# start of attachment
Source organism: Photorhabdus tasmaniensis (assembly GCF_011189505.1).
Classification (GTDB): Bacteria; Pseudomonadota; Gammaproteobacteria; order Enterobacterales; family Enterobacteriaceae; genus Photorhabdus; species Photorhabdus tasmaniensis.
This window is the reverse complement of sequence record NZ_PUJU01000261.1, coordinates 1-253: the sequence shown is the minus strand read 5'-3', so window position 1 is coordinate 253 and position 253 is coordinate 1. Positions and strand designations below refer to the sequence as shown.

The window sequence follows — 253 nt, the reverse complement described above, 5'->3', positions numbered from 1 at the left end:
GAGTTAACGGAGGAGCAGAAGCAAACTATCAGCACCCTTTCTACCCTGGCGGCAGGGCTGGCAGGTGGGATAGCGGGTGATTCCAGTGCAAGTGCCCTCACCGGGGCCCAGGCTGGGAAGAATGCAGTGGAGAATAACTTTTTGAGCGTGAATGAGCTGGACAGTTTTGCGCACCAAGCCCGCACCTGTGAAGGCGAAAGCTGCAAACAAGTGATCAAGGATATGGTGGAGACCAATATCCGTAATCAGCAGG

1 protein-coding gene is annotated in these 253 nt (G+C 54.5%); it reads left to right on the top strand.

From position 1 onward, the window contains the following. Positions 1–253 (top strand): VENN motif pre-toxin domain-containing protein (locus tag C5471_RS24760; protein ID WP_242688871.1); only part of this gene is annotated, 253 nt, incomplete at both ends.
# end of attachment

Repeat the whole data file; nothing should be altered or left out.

Source organism: Photorhabdus tasmaniensis (assembly GCF_011189505.1).
Classification (GTDB): Bacteria; Pseudomonadota; Gammaproteobacteria; order Enterobacterales; family Enterobacteriaceae; genus Photorhabdus; species Photorhabdus tasmaniensis.
This window is the reverse complement of sequence record NZ_PUJU01000261.1, coordinates 1-253: the sequence shown is the minus strand read 5'-3', so window position 1 is coordinate 253 and position 253 is coordinate 1. Positions and strand designations below refer to the sequence as shown.

The window sequence follows — 253 nt, the reverse complement described above, 5'->3', positions numbered from 1 at the left end:
GAGTTAACGGAGGAGCAGAAGCAAACTATCAGCACCCTTTCTACCCTGGCGGCAGGGCTGGCAGGTGGGATAGCGGGTGATTCCAGTGCAAGTGCCCTCACCGGGGCCCAGGCTGGGAAGAATGCAGTGGAGAATAACTTTTTGAGCGTGAATGAGCTGGACAGTTTTGCGCACCAAGCCCGCACCTGTGAAGGCGAAAGCTGCAAACAAGTGATCAAGGATATGGTGGAGACCAATATCCGTAATCAGCAGG

1 protein-coding gene is annotated in these 253 nt (G+C 54.5%); it reads left to right on the top strand.

From position 1 onward, the window contains the following. Positions 1–253 (top strand): VENN motif pre-toxin domain-containing protein (locus tag C5471_RS24760; protein ID WP_242688871.1); only part of this gene is annotated, 253 nt, incomplete at both ends.